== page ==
Congressional leaders of both parties and the White House all agreed that there would be no action to resolve the shutdown until after the new Congress is convened on January 3, with a newly elected Democratic majority in the House and a slightly expanded Republican majority in the Senate.

House Democratic Leader Nancy Pelosi is expected be elected House speaker on January 3 and has pledged that the first action of the new Democratic majority will be passage of a continuing resolution along the lines of one approved by the Senate unanimously last week—but then blocked by Trump—which would fund the affected federal departments through February 8.

Press reports said that the congressional Democrats are considering two other options: a resolution continuing funding for the affected agencies through the end of the fiscal year next September 30, or a full-year appropriation for all federal agencies except the Department of Homeland Security, which would operate under a continuing resolution while the border wall issue was negotiated.

All of these actions would be for political effect only, since Senate Majority Leader Mitch McConnell will block action on any continuing resolution or appropriation unless it is agreed on by the White House.

Trump forced the shutdown after his initial agreement to sign the continuing resolution, which does not include money for the border wall, was vociferously attacked by Fox News pundits and right-wing radio talk show hosts. He has since escalated the confrontation in an effort to mobilize his fascistic base through appeals to anti-immigrant racism.

The president pursued this track even on his overnight trip for a photo op appearance with US troops at Al Asad Air Base in western Iraq, where he denounced the Democratic Party in front of the soldiers, claiming that while the troops were defending “another country’s borders,” the Democrats were unwilling to defend the borders of the United States.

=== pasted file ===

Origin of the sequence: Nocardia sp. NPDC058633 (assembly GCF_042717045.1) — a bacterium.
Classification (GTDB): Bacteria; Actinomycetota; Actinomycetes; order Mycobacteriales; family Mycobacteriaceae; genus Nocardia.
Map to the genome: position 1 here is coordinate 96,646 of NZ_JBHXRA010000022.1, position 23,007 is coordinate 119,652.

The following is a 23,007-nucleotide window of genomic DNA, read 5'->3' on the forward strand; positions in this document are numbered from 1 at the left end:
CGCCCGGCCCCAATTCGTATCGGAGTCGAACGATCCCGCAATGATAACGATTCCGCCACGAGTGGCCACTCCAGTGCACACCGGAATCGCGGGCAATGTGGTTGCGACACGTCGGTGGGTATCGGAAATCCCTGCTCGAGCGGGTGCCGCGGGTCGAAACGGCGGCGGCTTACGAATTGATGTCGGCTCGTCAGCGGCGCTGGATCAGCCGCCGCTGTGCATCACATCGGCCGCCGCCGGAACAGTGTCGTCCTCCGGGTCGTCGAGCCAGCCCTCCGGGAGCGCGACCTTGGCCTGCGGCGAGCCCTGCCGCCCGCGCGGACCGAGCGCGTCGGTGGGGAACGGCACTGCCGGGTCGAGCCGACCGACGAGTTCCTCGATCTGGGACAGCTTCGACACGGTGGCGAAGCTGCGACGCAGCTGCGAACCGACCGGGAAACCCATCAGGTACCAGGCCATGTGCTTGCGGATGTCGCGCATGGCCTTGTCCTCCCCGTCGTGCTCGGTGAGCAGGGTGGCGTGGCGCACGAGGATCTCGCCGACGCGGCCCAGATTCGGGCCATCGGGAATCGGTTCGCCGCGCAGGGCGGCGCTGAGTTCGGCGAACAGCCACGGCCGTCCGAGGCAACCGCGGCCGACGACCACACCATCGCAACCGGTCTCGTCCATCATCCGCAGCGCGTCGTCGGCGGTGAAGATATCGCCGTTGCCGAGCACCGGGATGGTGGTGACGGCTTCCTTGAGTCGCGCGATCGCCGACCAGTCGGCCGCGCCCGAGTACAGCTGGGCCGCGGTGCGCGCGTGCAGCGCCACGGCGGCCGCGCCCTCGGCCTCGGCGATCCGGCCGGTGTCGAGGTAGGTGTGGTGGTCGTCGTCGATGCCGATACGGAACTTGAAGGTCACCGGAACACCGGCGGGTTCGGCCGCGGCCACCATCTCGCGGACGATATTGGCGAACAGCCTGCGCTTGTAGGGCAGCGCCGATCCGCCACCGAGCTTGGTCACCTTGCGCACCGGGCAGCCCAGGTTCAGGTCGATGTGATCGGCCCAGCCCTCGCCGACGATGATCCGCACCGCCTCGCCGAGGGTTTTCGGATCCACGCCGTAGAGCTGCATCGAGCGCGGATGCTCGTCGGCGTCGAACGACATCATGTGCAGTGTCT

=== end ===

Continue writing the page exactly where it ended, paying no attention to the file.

There was virtually no response from either the Democrats or the corporate media to this brazen attempt to politicize the military and use it as a club against Trump’s critics at home.

On Friday, Trump continued with this theme, threatening to close the US-Mexico border entirely if the Democrats did not “give us the money to finish the Wall & also change the ridiculous immigration laws that our Country is saddled with.” He concluded with, “We build a wall or close the southern border.”

Such an action would be both illegal—the president has no authority to close the border except in a genuine national security emergency, which hardly exists today—and economically disastrous for both countries. Cross-border trade between the United States and Mexico is approaching $2 billion a day, and any interruption would have a particularly dire impact on states like Texas, New Mexico, Arizona and California.

Trump also threatened to cut off all US aid to Honduras, Guatemala and El Salvador if the governments of these countries did not take action to halt the exodus of working people fleeing political repression, gang violence and extreme poverty.

While the corporate media portrays the conflict over funding for the border wall as a titanic battle of principle, the Democrats previously agreed to fund the wall as part of a bipartisan deal reached last February that included limited protection against deportation for young immigrants previously covered by the Deferred Action for Childhood Arrivals (DACA) program, which Trump unilaterally terminated. That deal collapsed only after Trump demanded additional concessions—again to appease ultra-right supporters—to reduce legal immigration.

The pro-Democratic Party Washington Post published an editorial Friday in which it urged the revival of the February “wall for ‘dreamers’” deal. “Mr. Trump wants money for his pet border-wall project so badly that he’s willing to stage a partial government shutdown,” the Post editors wrote. “Democrats should let him have funding for the wall in return for a permanent fix to the immigration status of the ‘dreamers,’” they continued, concluding that “there’s no real issue of principle preventing a bipartisan deal, just the politics of base-pleasing polarization.”

The editorial warned Pelosi not to take too adamant a stand—no danger there!—because court orders that have temporarily blocked Trump’s decision to rescind DACA are “by no means permanent, however, especially now that conservatives enjoy a solid 5-4 majority on the Supreme Court.”